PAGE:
The anarchist Bakunin wrote that due to the centralised nature of states, only a few can rule: a majority of people can never be involved in decision making under a state system. As a result, he stated that if the national liberation struggle was carried out with “ambitious intent to set up a powerful state”, or if “it is carried out without the people and must therefore depend for success on a privileged class” it would become a “retrogressive, disastrous, counter-revolutionary movement”. He also noted that when former liberation heroes enter into the state, because of its top down structure, they become rulers and get used to the privileges their new positions carry, and they come to “no longer represent the people but themselves and their own pretensions to govern the people”. Former liberation heroes in South Africa rule in their own interests, they wallow in the privileges of their positions, they have joined white capitalists in the ruling class, and they exploit and oppress the vast majority of the people in the country.
The state cannot simply rule by force alone – force is ultimately the last pillar upon which its power rests – but for its own stability and that of capital, it also tries to rule through consent. To do so, it pretends to be a benefactor of all; while in reality facilitating, entrenching and perpetrating exploitation and oppression. Certainly, most states today do have laws protecting basic rights, and some provide welfare – including the South African state. Such laws and welfare, however, have been won through massive struggles by the oppressed, and that should not be forgotten; states simply did not hand out these rights. But even where such laws exist, and sometimes they exist only paper, the state tries to make propaganda mileage out of them. The anarchist Malatesta argued that the state: “cannot maintain itself for long without hiding its true nature behind a pretence of general usefulness; it cannot impose respect for the lives of the privileged people if it does not appear to demand respect for human life, it cannot impose acceptance of the privileges of the few if it does not pretend to be the guardian of the rights of all”. As struggles go forward it is important that the working class is not duped by the duplicity.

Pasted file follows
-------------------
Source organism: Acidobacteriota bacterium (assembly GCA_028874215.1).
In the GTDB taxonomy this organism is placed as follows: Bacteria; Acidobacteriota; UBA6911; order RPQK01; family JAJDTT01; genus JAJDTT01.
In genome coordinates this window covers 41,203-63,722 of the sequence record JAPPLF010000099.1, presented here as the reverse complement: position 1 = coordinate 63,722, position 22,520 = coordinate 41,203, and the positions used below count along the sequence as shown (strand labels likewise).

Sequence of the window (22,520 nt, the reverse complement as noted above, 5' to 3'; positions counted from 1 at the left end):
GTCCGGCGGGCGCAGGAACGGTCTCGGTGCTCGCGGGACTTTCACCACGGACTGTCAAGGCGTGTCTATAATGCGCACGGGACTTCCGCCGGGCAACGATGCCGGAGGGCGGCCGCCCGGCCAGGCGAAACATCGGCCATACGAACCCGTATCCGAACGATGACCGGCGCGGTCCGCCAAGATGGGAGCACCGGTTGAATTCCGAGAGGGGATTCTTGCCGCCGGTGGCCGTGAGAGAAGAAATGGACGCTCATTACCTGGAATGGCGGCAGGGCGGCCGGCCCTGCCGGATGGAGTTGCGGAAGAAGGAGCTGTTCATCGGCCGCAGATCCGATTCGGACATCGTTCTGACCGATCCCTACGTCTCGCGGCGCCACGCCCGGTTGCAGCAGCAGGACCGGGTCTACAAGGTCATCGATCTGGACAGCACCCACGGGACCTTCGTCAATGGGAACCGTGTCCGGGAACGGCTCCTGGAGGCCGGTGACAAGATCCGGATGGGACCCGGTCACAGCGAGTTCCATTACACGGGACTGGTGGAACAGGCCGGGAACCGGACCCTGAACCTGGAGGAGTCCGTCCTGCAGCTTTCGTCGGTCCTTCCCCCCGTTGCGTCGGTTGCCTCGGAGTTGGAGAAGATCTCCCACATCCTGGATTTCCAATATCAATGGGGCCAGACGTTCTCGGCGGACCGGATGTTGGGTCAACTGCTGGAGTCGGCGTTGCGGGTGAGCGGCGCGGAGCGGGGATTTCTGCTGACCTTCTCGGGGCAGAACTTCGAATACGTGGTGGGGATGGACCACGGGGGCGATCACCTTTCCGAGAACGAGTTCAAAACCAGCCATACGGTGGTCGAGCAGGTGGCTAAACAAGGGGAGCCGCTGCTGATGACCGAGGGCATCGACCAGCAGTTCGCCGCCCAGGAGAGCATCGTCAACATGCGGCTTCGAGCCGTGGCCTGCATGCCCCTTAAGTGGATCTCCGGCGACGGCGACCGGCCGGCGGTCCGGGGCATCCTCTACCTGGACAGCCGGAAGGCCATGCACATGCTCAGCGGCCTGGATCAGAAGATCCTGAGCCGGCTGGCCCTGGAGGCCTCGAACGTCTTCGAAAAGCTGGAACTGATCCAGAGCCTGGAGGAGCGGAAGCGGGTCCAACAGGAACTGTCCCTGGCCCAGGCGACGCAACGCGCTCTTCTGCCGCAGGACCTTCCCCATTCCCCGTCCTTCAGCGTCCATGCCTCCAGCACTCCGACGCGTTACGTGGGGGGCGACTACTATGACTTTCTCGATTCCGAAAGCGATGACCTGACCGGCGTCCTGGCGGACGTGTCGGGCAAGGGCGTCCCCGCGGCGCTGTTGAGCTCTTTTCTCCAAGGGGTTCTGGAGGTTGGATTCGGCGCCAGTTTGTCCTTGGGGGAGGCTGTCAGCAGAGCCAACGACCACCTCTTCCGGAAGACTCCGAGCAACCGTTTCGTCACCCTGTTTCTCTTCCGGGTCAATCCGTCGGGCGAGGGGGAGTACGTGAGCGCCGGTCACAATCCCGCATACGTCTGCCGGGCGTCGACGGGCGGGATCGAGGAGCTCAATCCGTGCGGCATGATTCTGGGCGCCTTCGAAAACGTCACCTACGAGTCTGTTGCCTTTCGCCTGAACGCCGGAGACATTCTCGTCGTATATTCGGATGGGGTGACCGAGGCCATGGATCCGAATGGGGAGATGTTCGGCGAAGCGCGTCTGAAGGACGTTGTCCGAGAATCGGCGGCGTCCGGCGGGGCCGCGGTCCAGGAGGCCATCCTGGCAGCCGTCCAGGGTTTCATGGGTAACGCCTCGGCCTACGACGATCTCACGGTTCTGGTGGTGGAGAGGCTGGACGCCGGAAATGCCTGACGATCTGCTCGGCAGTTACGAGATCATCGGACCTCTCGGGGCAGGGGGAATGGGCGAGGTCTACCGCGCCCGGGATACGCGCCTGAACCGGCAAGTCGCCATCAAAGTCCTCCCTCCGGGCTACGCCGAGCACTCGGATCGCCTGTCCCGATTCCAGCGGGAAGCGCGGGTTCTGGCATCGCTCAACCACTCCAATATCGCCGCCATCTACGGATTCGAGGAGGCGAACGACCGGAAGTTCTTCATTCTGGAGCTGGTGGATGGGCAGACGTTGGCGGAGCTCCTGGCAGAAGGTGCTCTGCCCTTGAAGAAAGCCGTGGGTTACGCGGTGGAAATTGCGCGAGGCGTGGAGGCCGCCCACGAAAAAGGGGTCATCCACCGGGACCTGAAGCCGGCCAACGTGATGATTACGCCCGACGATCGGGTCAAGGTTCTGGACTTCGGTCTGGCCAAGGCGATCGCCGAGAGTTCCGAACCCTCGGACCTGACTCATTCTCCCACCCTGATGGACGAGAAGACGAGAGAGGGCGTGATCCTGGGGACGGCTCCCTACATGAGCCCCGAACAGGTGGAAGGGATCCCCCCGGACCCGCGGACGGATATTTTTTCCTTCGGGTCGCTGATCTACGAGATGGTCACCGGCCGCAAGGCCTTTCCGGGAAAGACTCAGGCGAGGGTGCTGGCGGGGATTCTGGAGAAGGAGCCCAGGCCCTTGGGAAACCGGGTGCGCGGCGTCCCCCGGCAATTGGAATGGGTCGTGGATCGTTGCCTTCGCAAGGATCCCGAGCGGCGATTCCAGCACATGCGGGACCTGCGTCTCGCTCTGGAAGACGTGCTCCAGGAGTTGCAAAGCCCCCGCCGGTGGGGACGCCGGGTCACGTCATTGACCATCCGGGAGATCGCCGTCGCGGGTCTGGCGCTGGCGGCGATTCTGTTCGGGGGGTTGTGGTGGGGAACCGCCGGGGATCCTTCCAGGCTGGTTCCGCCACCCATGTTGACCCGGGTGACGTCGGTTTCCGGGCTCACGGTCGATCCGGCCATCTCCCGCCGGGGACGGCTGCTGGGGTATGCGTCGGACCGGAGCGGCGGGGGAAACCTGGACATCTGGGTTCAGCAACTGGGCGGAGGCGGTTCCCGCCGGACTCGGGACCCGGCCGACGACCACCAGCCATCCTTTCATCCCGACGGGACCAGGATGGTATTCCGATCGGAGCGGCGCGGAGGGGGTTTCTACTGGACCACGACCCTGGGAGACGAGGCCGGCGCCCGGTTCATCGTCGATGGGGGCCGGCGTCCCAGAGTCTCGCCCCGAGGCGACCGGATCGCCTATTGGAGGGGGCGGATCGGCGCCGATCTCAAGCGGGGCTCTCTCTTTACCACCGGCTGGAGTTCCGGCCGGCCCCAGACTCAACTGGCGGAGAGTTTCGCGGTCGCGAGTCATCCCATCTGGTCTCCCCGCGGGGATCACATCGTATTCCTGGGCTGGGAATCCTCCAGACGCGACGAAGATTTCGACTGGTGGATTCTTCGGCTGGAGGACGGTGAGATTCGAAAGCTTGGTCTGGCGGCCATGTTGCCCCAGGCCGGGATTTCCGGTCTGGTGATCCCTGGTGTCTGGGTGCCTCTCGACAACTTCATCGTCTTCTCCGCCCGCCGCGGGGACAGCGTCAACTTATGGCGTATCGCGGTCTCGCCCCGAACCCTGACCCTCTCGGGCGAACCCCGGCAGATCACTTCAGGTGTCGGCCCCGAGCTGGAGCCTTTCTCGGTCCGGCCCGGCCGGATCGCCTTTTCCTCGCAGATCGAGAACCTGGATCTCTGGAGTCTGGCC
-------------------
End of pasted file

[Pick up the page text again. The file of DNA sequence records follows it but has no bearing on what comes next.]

The state and bosses have stolen from the working class, and it high time the working class got some of this back. A fight must be taken to the state and corporations, and the working class must mobilise to have its demands met. As part of this, we must, however, have no illusions about what the state is; who it is controlled by; who it protects; and what its function is. As such, the working class must mobilise outside of and against the state and force it to give back what has been stolen, but it should not have illusions in doing so that the state protects workers or the unemployed.
It is vital for the future of working class struggles that mineworkers and at Marikana win their demands. If they do, it could rejuvenate workers struggles across the country, which have been on the decline since the late 1980s. In fact, workers need to win better wages and safer working conditions. In the long run though, and if inequality and injustice are to be ended, the working class needs to take power and run society through its own structures. This means confronting the state, which is not theirs. This too means abandoning faith in the state to nationalise companies, which would essentially mean ownership by a state bureaucracy; not the working class. Indeed, calling for nationalisation builds illusions in a higher power: the state; and it does not show faith in, or build the power of, the working class itself. The state is not a lesser evil to capitalists; rather they are part and parcel of the same system."